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A review of the “For a strong and competitive financial Europe” conference

A review of the “For a strong and competitive financial Europe” conference

As part of the French presidency of the Council of the European Union, the French Banking Federation (FBF) organized a conference entitled “For a strong and competitive financial Europe”. In two panel discussions, one focused on the role of banks in financing growth, the other on the challenges of financing the digital and climate transitions, as well as a multi-person interview, the speakers debated how strong banks with close customer relations and established territorial links are vital to the sovereignty of our continent.

The participants included: Mairead McGuinness, European Commissioner, Irene Tinagli, European MP and President of the ECON Committee of the European Parliament, Jörg Kukies, State Secretary at the German Finance Ministry, Christian Ossig, Chief Executive of the Association of German Banks, Sigurd Næss-Schmidt, Partner, Copenhagen Economics, Fabrice Le Saché, Vice-President and spokesperson of MEDEF and Vice-President of Business Europe’s SME and Entrepreneurship Committee, Monique Barbut, President of WWF France, Carine Kraus, Engagement Director, Carrefour, Maya Atig, Chief Executive Officer of the FBF, Etienne Barel, Deputy Chief Executive Officer of the FBF, and Nicolas Théry, Chair of the FBF.

Recent events have proved the solidity, resilience and ability of European banks, and French banks in particular, to support the economy in what are often highly difficult contexts. The banking sector is determined to continue playing a leading role in financing growth and the digital and climate transitions. These transitions will call for substantial investments, totalling some €125bn a year for the digital transition and €330bn to €350bn a year for the climate transition, for at least a decade. Looking beyond technical aspects, the transposition of the Basel agreements in the European Union is an eminently political issue, one that constitutes the meaning of the mandates given by the French and European authorities to these regulatory projects where they required that they not be reflected in additional capital. Yet in its current form, the transposition will not enable European banks to support the economy and society in these transitions over the long term.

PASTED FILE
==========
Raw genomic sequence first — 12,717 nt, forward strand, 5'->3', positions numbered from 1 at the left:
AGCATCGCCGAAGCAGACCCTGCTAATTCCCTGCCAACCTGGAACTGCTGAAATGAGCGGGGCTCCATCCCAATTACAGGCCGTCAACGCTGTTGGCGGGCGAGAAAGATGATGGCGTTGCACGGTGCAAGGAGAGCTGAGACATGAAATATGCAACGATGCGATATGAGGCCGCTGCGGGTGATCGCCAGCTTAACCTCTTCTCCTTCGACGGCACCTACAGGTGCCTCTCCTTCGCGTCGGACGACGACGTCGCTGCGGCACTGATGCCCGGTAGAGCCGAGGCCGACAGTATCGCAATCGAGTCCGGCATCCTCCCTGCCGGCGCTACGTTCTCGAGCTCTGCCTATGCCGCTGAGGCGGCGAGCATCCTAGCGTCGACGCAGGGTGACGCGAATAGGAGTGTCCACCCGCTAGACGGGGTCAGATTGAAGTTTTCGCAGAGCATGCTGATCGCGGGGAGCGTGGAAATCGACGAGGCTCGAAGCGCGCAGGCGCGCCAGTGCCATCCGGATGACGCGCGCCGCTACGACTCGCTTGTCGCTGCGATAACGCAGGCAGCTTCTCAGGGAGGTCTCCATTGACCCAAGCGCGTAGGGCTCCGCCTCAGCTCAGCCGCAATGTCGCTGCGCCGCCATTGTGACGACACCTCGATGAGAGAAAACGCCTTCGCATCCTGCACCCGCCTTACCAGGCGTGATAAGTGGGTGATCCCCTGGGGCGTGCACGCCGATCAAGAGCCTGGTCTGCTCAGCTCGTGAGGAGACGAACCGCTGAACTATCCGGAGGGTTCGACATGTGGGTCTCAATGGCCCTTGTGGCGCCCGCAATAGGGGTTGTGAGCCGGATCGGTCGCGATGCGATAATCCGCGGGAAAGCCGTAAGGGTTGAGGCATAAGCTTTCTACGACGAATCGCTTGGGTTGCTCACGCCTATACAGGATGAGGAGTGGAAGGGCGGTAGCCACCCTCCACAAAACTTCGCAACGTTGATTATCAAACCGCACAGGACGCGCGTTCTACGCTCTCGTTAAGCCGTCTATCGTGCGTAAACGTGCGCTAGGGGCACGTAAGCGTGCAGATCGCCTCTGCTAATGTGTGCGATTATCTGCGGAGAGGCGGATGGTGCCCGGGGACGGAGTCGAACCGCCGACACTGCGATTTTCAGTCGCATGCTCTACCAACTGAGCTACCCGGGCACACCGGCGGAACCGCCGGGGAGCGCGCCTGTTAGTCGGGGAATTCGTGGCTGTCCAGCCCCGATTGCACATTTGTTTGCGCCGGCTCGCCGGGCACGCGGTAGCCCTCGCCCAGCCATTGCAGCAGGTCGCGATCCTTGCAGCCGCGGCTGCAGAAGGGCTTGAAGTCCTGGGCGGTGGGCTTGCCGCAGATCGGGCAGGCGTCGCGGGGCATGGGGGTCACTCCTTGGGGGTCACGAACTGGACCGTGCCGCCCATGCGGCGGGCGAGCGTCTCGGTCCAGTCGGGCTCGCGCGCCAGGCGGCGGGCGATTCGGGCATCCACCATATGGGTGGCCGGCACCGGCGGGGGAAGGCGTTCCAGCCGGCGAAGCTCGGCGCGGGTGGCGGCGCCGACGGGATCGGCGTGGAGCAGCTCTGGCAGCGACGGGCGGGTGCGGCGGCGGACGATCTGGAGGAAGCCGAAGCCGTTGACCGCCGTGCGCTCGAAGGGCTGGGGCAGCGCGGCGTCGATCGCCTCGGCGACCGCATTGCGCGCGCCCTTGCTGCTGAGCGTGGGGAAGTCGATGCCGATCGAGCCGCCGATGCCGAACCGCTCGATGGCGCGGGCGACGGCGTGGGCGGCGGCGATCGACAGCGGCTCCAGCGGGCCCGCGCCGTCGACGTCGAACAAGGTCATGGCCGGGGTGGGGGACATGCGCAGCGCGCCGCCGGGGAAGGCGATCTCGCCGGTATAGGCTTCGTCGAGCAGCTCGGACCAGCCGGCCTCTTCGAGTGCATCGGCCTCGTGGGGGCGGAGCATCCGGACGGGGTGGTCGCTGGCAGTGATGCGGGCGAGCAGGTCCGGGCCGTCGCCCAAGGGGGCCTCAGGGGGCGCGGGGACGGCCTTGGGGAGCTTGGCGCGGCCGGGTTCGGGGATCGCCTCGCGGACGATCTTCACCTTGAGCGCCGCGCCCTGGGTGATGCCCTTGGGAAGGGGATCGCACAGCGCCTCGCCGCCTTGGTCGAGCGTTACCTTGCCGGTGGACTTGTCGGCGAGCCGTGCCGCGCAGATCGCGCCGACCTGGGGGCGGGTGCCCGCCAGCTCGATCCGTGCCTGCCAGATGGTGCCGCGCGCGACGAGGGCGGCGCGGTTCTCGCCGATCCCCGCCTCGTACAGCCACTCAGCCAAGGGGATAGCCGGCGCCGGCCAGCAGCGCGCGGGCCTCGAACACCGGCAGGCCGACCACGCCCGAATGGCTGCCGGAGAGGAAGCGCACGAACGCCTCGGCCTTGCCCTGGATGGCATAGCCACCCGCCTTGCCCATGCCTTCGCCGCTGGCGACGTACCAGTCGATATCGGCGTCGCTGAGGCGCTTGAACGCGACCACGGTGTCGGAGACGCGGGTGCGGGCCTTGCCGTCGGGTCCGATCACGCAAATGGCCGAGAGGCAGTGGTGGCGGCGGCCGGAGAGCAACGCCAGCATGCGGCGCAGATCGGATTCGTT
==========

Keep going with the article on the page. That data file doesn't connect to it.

It is crucial, then, to strike the right balance between security (the tying up of bank capital) and growth to respect the political mandate given by the authorities, namely an update of the rules taking into account the specific characteristics of our economies and the assurance of a fair degree of competition with other continents. This is a vital prerequisite for strong business and a European economy that serves European citizens.

Commenting, Nicolas Théry, Chair of the FBF, said: “The relevance of our universal and relational banking model and the support it provides to customers are a major asset for our economies that continues to demonstrate its worth. European banks, and French banks, need to continue pushing the European economy towards greater sustainability, dynamism and innovation. To meet this challenge, the financial autonomy of Europe must be considered as a priority and strategic. This must be reflected in practical terms during negotiations on the Basel agreements with the application of an output floor at the highest level of consolidation, the continuation of exemptions for real estate loans and non-rated companies, a 100% weighting of strategic investments, and a competitive alignment of market risks.”

FBF Press release – A review of the For a strong and competitive financial Europe conference

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